8. What other revenue streams do you intend to promote most strongly over the next one to two years – e.g. mobile banking, broadcasting, media and data etc?
TP Group intends to maintain its leading position on the core telco market as the main element of its strategy. At the same time we are considering additional revenue streams coming from non-telco activities, such as financial services (mobile payment), media and entertainment.
The new Orange portal, as well as multimedia services, will be another revenue stream for TP Group. We expect that the development of our new web portal will increase the popularity of TV and content services provided via the Internet, which can help to stimulate revenues. New devices like TV sets connected to the Internet will support this trend.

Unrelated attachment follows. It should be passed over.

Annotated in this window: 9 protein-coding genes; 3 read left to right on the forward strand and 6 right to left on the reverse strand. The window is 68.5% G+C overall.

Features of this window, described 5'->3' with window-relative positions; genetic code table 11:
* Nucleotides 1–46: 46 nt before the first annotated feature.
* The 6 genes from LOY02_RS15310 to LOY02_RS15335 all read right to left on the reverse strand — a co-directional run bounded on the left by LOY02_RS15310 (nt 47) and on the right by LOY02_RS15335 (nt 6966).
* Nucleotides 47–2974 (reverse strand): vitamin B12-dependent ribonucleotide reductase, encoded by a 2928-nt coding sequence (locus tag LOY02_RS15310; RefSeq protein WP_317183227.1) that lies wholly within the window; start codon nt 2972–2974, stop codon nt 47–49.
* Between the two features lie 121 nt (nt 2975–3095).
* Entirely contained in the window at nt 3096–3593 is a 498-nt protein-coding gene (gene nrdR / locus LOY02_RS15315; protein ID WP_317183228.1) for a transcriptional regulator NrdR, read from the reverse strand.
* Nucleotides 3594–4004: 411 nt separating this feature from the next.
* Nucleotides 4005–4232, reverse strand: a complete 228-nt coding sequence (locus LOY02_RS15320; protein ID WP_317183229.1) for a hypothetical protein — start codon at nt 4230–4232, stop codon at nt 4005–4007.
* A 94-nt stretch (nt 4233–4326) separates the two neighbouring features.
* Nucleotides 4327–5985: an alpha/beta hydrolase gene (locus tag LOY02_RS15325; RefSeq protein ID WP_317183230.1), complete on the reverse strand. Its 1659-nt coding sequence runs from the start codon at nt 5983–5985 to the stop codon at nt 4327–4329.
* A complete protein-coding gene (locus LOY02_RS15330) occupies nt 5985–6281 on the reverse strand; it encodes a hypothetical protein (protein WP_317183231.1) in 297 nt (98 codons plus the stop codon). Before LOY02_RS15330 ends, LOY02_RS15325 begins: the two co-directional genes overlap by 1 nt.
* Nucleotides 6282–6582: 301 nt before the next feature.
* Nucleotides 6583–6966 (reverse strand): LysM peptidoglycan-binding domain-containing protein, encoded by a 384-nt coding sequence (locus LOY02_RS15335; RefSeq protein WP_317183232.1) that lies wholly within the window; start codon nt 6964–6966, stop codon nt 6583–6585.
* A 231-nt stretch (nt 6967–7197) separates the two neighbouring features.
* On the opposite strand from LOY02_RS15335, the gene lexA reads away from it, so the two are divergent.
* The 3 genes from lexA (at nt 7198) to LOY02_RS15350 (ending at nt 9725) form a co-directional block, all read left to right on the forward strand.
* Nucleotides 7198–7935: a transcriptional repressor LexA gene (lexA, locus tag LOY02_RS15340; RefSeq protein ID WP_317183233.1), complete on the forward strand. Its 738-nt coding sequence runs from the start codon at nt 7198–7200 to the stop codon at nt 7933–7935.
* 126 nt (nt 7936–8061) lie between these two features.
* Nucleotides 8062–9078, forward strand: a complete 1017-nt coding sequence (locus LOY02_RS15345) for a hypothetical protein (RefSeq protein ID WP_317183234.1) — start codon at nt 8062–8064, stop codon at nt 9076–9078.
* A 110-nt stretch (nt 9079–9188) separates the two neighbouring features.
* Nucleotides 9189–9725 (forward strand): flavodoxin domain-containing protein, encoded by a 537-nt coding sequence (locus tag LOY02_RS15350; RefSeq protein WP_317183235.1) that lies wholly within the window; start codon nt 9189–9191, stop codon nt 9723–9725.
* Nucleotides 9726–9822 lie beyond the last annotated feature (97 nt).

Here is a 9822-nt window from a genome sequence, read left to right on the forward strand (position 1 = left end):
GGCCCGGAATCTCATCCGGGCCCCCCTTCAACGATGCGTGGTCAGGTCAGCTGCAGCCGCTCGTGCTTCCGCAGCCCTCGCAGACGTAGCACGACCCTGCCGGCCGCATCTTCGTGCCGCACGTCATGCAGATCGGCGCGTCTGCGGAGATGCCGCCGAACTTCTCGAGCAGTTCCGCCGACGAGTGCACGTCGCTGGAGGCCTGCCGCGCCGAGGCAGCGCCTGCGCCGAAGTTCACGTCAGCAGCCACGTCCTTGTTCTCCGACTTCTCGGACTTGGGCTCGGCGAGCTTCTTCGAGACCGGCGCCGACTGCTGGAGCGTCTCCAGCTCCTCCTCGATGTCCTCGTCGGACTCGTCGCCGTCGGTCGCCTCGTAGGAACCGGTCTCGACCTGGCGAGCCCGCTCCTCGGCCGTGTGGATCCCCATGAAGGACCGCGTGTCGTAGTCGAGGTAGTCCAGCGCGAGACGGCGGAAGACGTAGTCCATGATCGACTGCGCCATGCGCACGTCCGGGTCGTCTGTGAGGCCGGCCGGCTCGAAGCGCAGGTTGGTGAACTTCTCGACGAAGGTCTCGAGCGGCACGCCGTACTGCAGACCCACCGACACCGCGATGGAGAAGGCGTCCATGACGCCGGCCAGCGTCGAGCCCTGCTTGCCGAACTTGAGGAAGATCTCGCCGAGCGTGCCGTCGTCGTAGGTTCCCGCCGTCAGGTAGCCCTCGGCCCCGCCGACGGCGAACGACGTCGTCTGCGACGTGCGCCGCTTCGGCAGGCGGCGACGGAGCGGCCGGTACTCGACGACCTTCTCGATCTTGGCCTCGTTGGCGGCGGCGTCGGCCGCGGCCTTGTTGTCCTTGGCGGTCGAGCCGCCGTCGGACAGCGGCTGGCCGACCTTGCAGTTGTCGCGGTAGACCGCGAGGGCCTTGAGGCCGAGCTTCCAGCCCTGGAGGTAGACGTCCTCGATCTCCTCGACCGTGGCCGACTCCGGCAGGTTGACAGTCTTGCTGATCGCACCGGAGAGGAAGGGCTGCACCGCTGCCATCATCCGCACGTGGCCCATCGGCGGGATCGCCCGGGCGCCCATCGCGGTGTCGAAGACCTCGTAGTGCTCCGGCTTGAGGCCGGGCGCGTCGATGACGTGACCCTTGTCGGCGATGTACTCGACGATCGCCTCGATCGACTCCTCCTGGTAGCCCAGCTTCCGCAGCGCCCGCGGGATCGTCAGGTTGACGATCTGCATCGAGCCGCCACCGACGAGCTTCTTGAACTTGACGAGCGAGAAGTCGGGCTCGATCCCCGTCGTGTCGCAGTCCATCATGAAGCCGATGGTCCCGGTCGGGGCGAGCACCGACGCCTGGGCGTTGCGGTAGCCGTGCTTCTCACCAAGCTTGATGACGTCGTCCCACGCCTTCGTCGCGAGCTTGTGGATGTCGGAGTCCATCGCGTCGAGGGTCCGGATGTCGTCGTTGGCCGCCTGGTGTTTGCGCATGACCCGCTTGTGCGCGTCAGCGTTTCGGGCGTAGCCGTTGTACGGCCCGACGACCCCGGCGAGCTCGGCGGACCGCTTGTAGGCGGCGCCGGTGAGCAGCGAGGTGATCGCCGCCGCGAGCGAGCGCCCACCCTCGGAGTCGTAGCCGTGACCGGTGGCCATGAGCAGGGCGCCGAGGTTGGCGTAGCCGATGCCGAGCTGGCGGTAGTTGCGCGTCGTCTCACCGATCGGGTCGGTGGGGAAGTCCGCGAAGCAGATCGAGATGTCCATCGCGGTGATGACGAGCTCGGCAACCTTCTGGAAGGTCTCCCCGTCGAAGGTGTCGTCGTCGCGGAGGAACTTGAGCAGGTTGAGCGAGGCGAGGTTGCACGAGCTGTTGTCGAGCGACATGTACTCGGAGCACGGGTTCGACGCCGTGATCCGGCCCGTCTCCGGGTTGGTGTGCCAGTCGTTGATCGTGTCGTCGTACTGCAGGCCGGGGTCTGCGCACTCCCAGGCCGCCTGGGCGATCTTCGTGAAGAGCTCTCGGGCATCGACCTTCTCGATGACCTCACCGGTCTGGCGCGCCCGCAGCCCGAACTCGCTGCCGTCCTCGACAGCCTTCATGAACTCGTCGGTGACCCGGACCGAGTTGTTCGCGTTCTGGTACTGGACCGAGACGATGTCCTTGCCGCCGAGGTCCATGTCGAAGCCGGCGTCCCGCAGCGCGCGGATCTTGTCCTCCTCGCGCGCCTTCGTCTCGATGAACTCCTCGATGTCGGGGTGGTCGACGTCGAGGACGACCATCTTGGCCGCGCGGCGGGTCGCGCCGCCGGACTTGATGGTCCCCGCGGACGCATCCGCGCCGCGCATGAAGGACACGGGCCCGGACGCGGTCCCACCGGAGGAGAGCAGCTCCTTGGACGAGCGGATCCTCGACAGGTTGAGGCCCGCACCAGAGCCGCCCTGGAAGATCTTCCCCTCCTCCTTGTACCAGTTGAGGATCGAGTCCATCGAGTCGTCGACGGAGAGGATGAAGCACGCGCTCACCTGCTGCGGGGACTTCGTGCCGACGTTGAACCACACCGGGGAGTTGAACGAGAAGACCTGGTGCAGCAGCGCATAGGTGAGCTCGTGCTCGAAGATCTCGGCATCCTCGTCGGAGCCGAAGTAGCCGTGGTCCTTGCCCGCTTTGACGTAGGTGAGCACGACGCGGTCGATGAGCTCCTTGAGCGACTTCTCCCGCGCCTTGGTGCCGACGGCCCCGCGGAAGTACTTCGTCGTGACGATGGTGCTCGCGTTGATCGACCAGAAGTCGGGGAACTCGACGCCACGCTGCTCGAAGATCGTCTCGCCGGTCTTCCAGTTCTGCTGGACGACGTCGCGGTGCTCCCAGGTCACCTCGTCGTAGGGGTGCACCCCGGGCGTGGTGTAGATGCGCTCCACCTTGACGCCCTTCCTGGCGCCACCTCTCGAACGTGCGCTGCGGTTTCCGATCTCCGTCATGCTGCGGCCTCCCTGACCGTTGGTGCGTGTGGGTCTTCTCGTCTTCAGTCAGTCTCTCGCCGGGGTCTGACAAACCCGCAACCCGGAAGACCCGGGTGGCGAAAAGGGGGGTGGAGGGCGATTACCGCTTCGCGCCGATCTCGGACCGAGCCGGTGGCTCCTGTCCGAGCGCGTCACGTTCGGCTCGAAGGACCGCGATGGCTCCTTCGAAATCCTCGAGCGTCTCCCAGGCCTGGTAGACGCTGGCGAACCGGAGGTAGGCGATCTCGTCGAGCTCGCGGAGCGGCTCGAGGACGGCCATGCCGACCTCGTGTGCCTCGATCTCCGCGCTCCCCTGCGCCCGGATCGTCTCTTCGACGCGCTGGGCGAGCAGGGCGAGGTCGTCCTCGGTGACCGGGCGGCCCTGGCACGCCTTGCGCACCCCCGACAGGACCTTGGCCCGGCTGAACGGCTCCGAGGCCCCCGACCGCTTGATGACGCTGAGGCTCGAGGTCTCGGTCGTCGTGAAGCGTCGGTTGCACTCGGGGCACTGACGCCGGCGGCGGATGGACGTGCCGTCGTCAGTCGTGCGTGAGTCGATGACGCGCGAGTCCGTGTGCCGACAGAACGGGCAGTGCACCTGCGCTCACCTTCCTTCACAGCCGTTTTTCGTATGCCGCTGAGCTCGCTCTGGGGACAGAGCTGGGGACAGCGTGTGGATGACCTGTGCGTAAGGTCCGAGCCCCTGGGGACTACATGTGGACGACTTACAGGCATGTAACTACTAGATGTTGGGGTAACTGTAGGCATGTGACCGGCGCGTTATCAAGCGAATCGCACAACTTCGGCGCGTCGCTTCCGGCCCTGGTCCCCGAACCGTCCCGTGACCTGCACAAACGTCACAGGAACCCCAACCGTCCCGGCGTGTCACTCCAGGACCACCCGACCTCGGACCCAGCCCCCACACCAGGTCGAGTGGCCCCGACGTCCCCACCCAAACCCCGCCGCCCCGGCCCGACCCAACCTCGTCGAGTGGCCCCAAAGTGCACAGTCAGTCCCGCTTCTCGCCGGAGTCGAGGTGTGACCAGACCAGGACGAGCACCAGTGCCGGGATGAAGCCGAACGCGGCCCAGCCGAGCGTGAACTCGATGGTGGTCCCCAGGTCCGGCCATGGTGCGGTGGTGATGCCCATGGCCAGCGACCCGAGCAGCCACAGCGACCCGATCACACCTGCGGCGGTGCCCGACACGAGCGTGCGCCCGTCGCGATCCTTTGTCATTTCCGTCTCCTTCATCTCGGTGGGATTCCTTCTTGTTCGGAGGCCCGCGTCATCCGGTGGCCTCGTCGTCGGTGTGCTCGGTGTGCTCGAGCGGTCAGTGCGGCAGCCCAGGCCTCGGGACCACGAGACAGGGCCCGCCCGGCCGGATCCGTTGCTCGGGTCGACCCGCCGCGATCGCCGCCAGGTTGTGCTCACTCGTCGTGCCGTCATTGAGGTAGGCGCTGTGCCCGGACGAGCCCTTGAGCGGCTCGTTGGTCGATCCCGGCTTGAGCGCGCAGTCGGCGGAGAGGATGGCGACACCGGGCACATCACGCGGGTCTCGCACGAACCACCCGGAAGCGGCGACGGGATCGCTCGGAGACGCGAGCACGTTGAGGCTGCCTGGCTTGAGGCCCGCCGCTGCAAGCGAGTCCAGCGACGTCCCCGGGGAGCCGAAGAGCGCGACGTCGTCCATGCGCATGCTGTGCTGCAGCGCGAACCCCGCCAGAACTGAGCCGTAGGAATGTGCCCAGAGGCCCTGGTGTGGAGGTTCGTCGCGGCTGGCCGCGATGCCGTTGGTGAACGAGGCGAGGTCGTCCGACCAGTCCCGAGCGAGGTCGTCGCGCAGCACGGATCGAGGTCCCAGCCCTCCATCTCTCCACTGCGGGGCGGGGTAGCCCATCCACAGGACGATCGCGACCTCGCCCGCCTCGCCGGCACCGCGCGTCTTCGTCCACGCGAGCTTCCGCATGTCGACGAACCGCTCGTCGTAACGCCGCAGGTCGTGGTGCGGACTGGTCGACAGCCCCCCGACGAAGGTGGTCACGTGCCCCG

9. What other revenue streams appear to be promising to the telecommunications industry over the next 12 to 24 months? E.g. mobile banking, broadcasting, media and data, etc.
Among other revenue streams in the business-to-business segment, machine-to-machine services appear to be promising, in addition to value-added services for mobile (mail offers, navigation and other LBS). In the business-to-consumer segment, we expect to see growth in 3- and multi-screens services based on web TV.
The growing popularity of smartphones seems to be the natural enabler of a wide range of services and applications offered both by telco operators and other providers, creating an opportunity for revenue-sharing business models possible to be used as well as other forms of cooperation between providers.